Cryptocurrencies may never be able to work as a real currency, according to UBS Global Wealth Management.
The “fundamental flaw” inherent in cryptocurrencies is that in most cases supply cannot be reduced when demand falls, Paul Donovan, chief economist at UBS GWM, said in a video this week. That means they can’t be considered currency, he said.
“Right currency,” as Donovan called it, can be a stable store of value, providing assurance that it will be able to buy the same basket of goods tomorrow as it buys today. That confidence stems from the ability of central banks to reduce supply when demand falls. Most cryptocurrencies do not have such a mechanism for switching off supply, and so their value may slip – leading to a drop in spending power.
“People are unlikely to want to use something like currency if they have no security whatsoever about what they can buy with that tomorrow,” Donovan said in the video.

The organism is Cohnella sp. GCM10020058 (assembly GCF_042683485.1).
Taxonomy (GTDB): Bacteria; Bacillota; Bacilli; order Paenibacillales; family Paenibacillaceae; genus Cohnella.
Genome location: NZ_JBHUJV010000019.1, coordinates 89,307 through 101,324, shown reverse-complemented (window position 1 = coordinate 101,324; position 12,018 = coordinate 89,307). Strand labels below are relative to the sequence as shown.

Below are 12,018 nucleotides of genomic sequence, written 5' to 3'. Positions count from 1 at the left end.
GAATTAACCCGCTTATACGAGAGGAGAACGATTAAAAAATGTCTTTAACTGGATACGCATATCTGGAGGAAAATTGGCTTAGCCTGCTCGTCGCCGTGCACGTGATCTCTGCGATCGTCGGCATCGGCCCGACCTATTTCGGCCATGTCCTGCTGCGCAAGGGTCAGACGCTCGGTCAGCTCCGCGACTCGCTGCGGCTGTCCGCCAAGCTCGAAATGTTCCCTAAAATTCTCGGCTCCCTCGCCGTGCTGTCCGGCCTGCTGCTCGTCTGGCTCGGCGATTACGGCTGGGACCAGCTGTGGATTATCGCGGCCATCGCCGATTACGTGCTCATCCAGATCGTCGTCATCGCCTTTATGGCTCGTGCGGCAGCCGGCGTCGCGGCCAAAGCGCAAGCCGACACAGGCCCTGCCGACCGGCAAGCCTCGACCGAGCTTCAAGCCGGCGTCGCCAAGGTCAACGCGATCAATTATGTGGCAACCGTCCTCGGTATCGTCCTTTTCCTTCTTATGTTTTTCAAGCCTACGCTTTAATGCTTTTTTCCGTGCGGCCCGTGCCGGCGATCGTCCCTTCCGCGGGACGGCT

Bitcoin futures are listed on the Chicago Mercantile Exchange alongside contracts for most major currencies, but the difference in daily trading volumes suggests that some investors have not yet embraced the crypto as an entirely new currency. Amid the 11% price plunge for Bitcoin on Thursday transactions for January’s futures were just over 13,000, while Japan’s yen futures were about six times as high.
This story was published from a wire agency feed without modifications to the text. Only the heading has been changed.